Start small. The key to any kind of organizing, Guntur says, is to begin with one small goal; tackling something manageable will usually generate momentum. “The idea is just to get the ball moving,” she says, “and then, once it’s in motion, it tends to roll on its own.” (Try one of these small, yet high impact, places to start.)

Tell stories. A big difference between decluttering and death cleaning is that the Swedish practice allows you to take time to appreciate and tell stories about important items, Guntur notes. This can help with the overwhelm.

“What I normally tell people is to choose one thing that’s important to you and that you want to pass on — maybe a family heirloom or a precious photo,” she adds. “Tell the story behind it, so the story doesn’t get lost. The process of sharing, and the appreciation that the recipient feels, can really work against overwhelm and make you say to yourself, That was great! Now, what else can I do?” The positive feelings that come with this process can help bring resistive relatives and friends on board, too.

Take your time with the things that matter most. “Death cleaning is a dance between practicality and emotional well-being, as decluttering always is,” says Guntur. “The amount of emotion and value an item holds should be equivalent to the amount of time you put into finding its new home.”

For example, finding a home for a spare decorative item, like a vase from a department store, may take mere minutes because the item doesn’t hold a lot of meaning beyond its practical use. But finding a new home for something more valuable, like a signed piece of art, will take longer. While you will likely keep those items for more time to enjoy for yourself, you can consider eventually selling it, donating it to a charity auction, or passing it down to someone who will appreciate it.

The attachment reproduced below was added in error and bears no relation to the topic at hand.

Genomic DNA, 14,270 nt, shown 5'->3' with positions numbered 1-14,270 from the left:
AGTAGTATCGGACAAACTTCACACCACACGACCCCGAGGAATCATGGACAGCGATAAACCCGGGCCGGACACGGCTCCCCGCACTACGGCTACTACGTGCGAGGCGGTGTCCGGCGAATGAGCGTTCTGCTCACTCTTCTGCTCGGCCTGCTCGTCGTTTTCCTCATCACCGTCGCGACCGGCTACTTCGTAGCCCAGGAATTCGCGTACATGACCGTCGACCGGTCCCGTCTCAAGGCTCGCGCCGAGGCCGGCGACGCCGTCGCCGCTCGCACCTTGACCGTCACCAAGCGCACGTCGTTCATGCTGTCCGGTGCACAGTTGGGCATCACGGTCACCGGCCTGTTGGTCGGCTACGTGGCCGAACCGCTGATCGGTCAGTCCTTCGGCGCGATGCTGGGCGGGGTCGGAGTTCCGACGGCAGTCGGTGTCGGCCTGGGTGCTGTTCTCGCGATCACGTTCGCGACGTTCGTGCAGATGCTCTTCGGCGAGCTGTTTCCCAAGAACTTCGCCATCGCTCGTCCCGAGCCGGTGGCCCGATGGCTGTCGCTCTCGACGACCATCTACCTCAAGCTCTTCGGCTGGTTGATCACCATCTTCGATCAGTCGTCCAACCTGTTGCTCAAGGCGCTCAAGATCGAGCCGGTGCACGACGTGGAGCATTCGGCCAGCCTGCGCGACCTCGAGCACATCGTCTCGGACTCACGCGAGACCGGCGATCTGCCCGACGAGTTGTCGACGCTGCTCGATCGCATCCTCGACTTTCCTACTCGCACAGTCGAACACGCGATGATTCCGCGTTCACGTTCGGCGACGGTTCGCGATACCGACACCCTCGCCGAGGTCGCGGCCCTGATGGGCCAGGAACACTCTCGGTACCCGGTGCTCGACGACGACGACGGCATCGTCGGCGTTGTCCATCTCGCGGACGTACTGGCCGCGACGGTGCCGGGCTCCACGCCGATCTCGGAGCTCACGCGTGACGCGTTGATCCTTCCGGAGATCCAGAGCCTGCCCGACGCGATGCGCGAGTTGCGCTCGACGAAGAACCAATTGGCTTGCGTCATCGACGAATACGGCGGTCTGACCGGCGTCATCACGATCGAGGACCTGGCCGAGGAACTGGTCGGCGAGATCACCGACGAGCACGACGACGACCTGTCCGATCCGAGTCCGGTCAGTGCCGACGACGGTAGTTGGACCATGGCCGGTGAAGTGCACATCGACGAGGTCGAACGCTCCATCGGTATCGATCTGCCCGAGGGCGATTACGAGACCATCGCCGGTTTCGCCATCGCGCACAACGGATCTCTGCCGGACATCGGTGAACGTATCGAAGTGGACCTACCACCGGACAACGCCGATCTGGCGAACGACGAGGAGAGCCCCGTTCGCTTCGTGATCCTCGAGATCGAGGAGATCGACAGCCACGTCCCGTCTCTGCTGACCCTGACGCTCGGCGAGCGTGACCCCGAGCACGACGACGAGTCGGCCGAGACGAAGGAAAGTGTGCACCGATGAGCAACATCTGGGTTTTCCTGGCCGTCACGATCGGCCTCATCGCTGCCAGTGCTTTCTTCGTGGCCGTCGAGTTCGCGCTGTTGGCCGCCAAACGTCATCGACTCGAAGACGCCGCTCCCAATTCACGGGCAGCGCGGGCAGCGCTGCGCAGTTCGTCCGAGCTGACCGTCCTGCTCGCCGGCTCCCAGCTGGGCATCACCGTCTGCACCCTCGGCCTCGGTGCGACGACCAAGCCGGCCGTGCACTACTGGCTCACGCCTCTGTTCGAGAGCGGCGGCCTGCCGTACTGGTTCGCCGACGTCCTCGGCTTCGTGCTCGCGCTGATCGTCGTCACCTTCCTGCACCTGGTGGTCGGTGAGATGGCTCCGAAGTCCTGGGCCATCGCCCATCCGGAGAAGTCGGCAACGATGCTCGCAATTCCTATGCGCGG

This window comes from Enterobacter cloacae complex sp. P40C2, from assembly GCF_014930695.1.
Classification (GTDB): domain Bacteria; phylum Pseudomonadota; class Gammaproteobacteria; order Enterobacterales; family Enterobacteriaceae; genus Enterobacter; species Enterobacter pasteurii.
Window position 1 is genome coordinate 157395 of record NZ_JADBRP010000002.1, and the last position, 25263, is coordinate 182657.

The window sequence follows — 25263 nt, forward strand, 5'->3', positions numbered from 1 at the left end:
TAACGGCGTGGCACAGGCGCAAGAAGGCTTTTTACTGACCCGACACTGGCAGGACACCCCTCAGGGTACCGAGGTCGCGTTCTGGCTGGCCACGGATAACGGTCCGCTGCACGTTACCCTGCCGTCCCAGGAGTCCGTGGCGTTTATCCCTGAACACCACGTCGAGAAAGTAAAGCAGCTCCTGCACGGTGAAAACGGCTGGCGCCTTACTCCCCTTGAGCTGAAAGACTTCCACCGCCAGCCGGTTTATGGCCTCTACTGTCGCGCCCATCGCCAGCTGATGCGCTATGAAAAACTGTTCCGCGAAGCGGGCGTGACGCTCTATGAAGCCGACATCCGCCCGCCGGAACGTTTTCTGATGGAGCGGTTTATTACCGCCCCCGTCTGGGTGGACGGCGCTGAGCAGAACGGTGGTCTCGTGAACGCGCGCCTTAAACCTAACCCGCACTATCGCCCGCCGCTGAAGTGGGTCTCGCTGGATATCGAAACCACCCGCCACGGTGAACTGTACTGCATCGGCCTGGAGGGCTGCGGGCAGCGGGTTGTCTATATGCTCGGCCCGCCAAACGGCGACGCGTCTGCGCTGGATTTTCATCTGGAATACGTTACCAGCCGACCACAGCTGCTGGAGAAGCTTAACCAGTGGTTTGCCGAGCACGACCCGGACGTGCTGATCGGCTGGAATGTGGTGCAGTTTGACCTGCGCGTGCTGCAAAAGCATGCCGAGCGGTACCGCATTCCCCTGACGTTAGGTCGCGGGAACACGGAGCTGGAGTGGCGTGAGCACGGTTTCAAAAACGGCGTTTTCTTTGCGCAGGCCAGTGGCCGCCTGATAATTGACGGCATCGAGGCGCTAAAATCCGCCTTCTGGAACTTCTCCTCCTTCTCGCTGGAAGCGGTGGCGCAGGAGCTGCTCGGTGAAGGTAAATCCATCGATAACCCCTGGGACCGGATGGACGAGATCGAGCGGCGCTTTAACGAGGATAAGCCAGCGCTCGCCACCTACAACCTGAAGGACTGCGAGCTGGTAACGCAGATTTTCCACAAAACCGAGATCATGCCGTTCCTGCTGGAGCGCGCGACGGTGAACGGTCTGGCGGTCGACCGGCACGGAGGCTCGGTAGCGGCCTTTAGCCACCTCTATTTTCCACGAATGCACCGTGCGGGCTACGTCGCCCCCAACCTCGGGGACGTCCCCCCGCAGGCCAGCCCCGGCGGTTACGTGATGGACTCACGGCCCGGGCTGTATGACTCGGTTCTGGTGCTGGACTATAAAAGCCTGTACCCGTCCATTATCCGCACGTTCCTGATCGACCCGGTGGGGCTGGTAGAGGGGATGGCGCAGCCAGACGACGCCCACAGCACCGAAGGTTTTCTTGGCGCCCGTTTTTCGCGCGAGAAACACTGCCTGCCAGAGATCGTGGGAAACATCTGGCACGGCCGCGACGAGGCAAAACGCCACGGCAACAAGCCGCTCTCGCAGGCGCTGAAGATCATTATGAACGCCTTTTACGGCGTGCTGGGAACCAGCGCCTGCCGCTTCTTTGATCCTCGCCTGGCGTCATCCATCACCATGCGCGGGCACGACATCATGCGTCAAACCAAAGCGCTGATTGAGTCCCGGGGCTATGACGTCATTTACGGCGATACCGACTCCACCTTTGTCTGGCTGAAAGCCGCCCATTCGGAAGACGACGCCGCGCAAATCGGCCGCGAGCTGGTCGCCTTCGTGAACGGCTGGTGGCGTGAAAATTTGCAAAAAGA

Create a “Throwaway Box.” Consider filling a small box with personal items you can’t bear to part with, such as old letters, photographs, mementos, and journals, which are valuable to you and no one else. Indicate that the box should be thrown away when you are gone so that no one feels obligated to keep or find a new home for those possessions.

Get help. You don’t need to death-clean alone. Family and friends are natural allies and you can also call on professional organizers. Guntur advises choosing one who understands death cleaning and the emotional, familial, and legacy-oriented aspects of the process — usually someone who has been trained as a personal coach as well. “A lot of organizers are trained to get the job done as fast as possible,” she says. “But you want someone who is going to support you through a process that is slower and full of feelings.”

Look far and wide for recipients. While many items may go to family members and friends, you’re likely to own things that either won’t be meaningful to them or will add unwanted clutter to their home. In those cases, try to remember that the rejection of your item is in no way a rejection of you as a person. “It may feel like a personal rejection, but it’s not,” Guntur notes. “Besides, if the person doesn’t see the value of the object, they’re not the right recipient anyway.”

Meanwhile, a little research can turn up those who will appreciate what you have to share, Guntur says. “A gentleman in one of my workshops said, ‘I have all these old books and photos and nobody in my family is interested.’ What we came up with for him was, ‘How about the local history museum?’ He had amazing photos of how his town used to look, and a museum would love them.”

Selling is your final option to keep your things out of the trash bin. Online marketplaces, such as eBay, Facebook Marketplace, and Poshmark, provide a wide pool of possibilities. You may also consider hosting a living estate sale, which can help you liquidate numerous belongings. After all, says Guntur, someone willing to pay for your object probably finds it meaningful.


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Jon Spayde

Jon Spayde is an Experience Life contributing editor.